Great leaders give inspiring speeches, restate the organization’s values and reinforce outstanding performance. They also know when to shut up, to put it somewhat crudely. What situations should cause you to stop talking?
You need to listen. It’s all too easy to let our need to orate overshadow the vital listening function of leadership. Spend part of each day gathering information and listening carefully to your people. Hint: You can’t listen when your lips are moving.
You need to make a decision. When decisions are tough, we sometimes defer them by continuing the discussion. Figure out if you’re still talking because you just don’t have the guts to make a decision.
You can’t do anything. You don’t have the time, money or people to address the problem. Stop talking about it. Expend your energy on stuff you can impact.
It isn’t the best way to get the message across. Rather than lecturing, try setting up an experience that will make your message crystal clear. Often people learn better through active learning.
You don’t have credibility. Everyone knows you don’t handle negative feedback well. Therefore, you are not the right spokesperson for the annual performance review process. Defer to another team member until you can be a role model for the issue.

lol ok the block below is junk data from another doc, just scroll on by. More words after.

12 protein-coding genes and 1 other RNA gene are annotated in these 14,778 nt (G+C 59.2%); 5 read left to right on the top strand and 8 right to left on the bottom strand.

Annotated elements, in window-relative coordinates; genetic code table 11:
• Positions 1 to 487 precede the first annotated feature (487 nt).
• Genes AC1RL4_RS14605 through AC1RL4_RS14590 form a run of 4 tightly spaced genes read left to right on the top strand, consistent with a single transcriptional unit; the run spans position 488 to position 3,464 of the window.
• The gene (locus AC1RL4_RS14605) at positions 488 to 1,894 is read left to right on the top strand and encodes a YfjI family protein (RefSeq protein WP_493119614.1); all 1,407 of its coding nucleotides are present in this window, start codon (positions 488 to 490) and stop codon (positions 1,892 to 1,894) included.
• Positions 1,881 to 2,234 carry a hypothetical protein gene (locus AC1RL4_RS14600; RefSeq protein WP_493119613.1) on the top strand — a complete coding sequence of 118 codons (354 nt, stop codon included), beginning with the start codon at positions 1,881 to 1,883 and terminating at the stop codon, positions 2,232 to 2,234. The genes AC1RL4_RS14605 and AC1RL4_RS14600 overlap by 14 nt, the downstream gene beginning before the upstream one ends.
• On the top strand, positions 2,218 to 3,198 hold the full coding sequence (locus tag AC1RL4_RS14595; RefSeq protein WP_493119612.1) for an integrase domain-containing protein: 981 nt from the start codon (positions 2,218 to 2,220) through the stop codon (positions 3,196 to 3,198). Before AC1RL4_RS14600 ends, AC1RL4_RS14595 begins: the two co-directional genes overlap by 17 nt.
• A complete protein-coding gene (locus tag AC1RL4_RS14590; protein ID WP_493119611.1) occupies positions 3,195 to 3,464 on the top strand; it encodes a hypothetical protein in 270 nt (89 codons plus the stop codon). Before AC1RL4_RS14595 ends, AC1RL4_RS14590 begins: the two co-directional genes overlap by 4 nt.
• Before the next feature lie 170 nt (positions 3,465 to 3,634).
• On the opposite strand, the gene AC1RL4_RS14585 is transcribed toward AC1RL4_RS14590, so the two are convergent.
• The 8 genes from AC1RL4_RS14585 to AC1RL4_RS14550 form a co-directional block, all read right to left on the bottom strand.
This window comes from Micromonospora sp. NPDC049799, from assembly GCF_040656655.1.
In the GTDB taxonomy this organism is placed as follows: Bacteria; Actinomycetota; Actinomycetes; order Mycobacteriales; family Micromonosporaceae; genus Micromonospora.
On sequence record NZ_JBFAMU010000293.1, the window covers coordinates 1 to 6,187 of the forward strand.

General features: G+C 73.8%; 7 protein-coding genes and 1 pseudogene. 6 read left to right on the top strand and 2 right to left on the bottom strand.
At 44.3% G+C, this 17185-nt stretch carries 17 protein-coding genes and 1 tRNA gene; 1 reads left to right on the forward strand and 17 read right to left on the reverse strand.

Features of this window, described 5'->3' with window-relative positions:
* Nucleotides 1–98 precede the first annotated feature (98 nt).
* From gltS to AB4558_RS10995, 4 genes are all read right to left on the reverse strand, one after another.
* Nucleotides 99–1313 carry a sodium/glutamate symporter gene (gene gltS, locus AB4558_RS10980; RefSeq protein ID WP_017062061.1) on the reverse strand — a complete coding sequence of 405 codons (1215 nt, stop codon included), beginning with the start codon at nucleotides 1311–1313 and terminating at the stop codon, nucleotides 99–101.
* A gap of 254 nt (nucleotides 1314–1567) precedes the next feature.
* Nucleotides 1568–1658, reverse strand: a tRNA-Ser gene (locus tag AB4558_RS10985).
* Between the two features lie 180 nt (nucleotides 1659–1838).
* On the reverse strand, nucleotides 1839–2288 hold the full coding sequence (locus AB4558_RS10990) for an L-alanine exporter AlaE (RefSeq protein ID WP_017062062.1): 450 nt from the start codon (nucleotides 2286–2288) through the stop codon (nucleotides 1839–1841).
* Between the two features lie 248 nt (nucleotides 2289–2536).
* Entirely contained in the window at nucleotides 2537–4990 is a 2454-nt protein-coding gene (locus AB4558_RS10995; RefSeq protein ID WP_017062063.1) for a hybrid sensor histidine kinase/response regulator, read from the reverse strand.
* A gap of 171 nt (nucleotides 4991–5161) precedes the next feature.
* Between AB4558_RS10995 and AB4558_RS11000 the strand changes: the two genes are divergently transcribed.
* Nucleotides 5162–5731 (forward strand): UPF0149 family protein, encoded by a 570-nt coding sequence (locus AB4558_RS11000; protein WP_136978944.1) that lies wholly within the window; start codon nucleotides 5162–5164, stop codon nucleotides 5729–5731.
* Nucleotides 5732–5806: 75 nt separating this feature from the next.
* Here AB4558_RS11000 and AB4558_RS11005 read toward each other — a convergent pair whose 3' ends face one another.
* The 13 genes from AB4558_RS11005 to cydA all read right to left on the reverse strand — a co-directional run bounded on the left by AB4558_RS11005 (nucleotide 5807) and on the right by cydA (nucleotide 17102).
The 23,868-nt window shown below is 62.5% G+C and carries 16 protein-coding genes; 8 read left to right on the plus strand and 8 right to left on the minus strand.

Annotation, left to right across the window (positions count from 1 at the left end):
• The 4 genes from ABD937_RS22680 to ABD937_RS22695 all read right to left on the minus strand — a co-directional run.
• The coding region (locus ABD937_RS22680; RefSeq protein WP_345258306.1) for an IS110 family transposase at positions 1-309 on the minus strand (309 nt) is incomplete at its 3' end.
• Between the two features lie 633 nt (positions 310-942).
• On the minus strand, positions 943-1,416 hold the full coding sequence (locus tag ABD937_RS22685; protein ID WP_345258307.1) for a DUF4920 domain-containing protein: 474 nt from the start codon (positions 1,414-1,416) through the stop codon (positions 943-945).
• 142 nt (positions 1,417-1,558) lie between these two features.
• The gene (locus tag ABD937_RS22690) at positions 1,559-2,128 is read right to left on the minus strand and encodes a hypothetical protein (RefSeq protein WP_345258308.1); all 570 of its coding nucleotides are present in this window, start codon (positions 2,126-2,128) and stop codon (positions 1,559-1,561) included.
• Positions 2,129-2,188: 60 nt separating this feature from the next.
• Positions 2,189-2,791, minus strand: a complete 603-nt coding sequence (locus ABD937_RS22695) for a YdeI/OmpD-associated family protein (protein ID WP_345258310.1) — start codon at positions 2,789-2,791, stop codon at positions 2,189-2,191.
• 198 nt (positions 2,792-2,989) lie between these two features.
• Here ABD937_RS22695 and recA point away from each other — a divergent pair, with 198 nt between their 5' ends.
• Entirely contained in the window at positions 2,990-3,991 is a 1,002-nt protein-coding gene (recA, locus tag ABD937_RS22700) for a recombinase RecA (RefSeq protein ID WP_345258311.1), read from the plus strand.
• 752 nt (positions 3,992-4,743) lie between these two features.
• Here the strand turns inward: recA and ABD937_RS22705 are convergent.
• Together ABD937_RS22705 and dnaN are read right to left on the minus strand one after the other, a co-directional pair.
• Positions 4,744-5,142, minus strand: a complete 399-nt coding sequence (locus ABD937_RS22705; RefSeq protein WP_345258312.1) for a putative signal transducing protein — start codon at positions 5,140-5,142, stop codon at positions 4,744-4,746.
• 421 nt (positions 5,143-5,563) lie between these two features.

It’s all about you. The most influential leaders speak infrequently about their accomplishments. They make the people around them feel capable, interesting and important. Braggers are boring.
Now that you’ve freed up all this chit-chat time, think of what you can accomplish! Once again, Mom was right. Actions DO speak louder than words.
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It is often paradoxical in the Public Sector, which is renown for its endless talking and procrastination, that decisions are frequently taken without discussion. Worse still, there is also often no explanation of the decisions nor of their actual intent, which makes it especially difficult for those who have to implement them. So much for the emphasis on program implementation and criticism about lack of action. It is also often said that public sector management is largely about managing contradiction. Unfortunately taking decisions is often the easy part. Effectively implementing them and managing the consequences are the real challenge. Nevertheless, the points you make a very relevant and instructive.